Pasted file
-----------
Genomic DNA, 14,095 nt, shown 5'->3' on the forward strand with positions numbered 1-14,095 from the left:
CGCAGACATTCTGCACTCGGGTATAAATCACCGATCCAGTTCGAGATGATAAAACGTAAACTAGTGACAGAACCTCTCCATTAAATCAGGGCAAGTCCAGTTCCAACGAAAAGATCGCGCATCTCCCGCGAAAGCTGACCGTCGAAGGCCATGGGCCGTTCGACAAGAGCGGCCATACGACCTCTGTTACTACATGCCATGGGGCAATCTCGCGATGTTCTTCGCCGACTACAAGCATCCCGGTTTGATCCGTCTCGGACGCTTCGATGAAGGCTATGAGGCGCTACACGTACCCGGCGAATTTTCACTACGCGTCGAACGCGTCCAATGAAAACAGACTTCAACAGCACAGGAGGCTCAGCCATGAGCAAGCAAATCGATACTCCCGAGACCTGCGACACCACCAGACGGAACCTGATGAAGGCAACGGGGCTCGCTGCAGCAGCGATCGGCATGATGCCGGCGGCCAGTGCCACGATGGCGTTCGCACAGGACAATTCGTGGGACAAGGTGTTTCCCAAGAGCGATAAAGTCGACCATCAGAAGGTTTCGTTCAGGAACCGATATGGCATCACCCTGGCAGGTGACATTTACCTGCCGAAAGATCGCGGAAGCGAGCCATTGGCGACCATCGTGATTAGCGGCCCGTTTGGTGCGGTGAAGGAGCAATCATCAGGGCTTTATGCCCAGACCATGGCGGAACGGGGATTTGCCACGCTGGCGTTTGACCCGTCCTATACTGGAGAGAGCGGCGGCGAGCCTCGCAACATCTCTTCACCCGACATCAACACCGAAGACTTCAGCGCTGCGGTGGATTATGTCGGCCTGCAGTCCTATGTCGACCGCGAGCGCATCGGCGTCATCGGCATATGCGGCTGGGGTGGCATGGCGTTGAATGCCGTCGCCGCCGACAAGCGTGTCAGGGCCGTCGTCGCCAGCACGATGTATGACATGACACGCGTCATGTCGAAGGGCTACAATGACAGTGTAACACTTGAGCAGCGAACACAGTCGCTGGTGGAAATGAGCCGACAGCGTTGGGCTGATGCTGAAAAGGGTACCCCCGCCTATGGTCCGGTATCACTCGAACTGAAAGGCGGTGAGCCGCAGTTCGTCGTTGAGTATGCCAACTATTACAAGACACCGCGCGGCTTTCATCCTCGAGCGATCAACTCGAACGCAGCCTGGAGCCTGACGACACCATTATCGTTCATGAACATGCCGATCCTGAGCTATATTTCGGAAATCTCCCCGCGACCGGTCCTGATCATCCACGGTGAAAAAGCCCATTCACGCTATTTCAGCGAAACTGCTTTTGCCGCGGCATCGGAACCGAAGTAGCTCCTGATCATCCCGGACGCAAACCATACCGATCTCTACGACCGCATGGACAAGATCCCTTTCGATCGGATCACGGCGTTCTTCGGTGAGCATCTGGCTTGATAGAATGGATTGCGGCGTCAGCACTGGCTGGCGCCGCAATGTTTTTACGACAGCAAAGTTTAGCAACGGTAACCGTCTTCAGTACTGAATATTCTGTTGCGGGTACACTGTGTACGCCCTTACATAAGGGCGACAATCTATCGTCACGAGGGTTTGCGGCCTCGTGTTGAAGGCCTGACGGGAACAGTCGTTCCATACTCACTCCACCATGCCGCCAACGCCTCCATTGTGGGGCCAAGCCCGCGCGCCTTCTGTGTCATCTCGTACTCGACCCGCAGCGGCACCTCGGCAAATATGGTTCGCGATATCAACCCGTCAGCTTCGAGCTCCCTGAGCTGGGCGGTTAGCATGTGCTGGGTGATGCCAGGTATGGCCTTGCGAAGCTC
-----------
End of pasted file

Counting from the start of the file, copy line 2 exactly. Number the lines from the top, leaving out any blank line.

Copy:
CGCAGACATTCTGCACTCGGGTATAAATCACCGATCCAGTTCGAGATGATAAAACGTAAACTAGTGACAGAACCTCTCCATTAAATCAGGGCAAGTCCAGTTCCAACGAAAAGATCGCGCATCTCCCGCGAAAGCTGACCGTCGAAGGCCATGGGCCGTTCGACAAGAGCGGCCATACGACCTCTGTTACTACATGCCATGGGGCAATCTCGCGATGTTCTTCGCCGACTACAAGCATCCCGGTTTGATCCGTCTCGGACGCTTCGATGAAGGCTATGAGGCGCTACACGTACCCGGCGAATTTTCACTACGCGTCGAACGCGTCCAATGAAAACAGACTTCAACAGCACAGGAGGCTCAGCCATGAGCAAGCAAATCGATACTCCCGAGACCTGCGACACCACCAGACGGAACCTGATGAAGGCAACGGGGCTCGCTGCAGCAGCGATCGGCATGATGCCGGCGGCCAGTGCCACGATGGCGTTCGCACAGGACAATTCGTGGGACAAGGTGTTTCCCAAGAGCGATAAAGTCGACCATCAGAAGGTTTCGTTCAGGAACCGATATGGCATCACCCTGGCAGGTGACATTTACCTGCCGAAAGATCGCGGAAGCGAGCCATTGGCGACCATCGTGATTAGCGGCCCGTTTGGTGCGGTGAAGGAGCAATCATCAGGGCTTTATGCCCAGACCATGGCGGAACGGGGATTTGCCACGCTGGCGTTTGACCCGTCCTATACTGGAGAGAGCGGCGGCGAGCCTCGCAACATCTCTTCACCCGACATCAACACCGAAGACTTCAGCGCTGCGGTGGATTATGTCGGCCTGCAGTCCTATGTCGACCGCGAGCGCATCGGCGTCATCGGCATATGCGGCTGGGGTGGCATGGCGTTGAATGCCGTCGCCGCCGACAAGCGTGTCAGGGCCGTCGTCGCCAGCACGATGTATGACATGACACGCGTCATGTCGAAGGGCTACAATGACAGTGTAACACTTGAGCAGCGAACACAGTCGCTGGTGGAAATGAGCCGACAGCGTTGGGCTGATGCTGAAAAGGGTACCCCCGCCTATGGTCCGGTATCACTCGAACTGAAAGGCGGTGAGCCGCAGTTCGTCGTTGAGTATGCCAACTATTACAAGACACCGCGCGGCTTTCATCCTCGAGCGATCAACTCGAACGCAGCCTGGAGCCTGACGACACCATTATCGTTCATGAACATGCCGATCCTGAGCTATATTTCGGAAATCTCCCCGCGACCGGTCCTGATCATCCACGGTGAAAAAGCCCATTCACGCTATTTCAGCGAAACTGCTTTTGCCGCGGCATCGGAACCGAAGTAGCTCCTGATCATCCCGGACGCAAACCATACCGATCTCTACGACCGCATGGACAAGATCCCTTTCGATCGGATCACGGCGTTCTTCGGTGAGCATCTGGCTTGATAGAATGGATTGCGGCGTCAGCACTGGCTGGCGCCGCAATGTTTTTACGACAGCAAAGTTTAGCAACGGTAACCGTCTTCAGTACTGAATATTCTGTTGCGGGTACACTGTGTACGCCCTTACATAAGGGCGACAATCTATCGTCACGAGGGTTTGCGGCCTCGTGTTGAAGGCCTGACGGGAACAGTCGTTCCATACTCACTCCACCATGCCGCCAACGCCTCCATTGTGGGGCCAAGCCCGCGCGCCTTCTGTGTCATCTCGTACTCGACCCGCAGCGGCACCTCGGCAAATATGGTTCGCGATATCAACCCGTCAGCTTCGAGCTCCCTGAGCTGGGCGGTTAGCATGTGCTGGGTGATGCCAGGTATGGCCTTGCGAAGCTC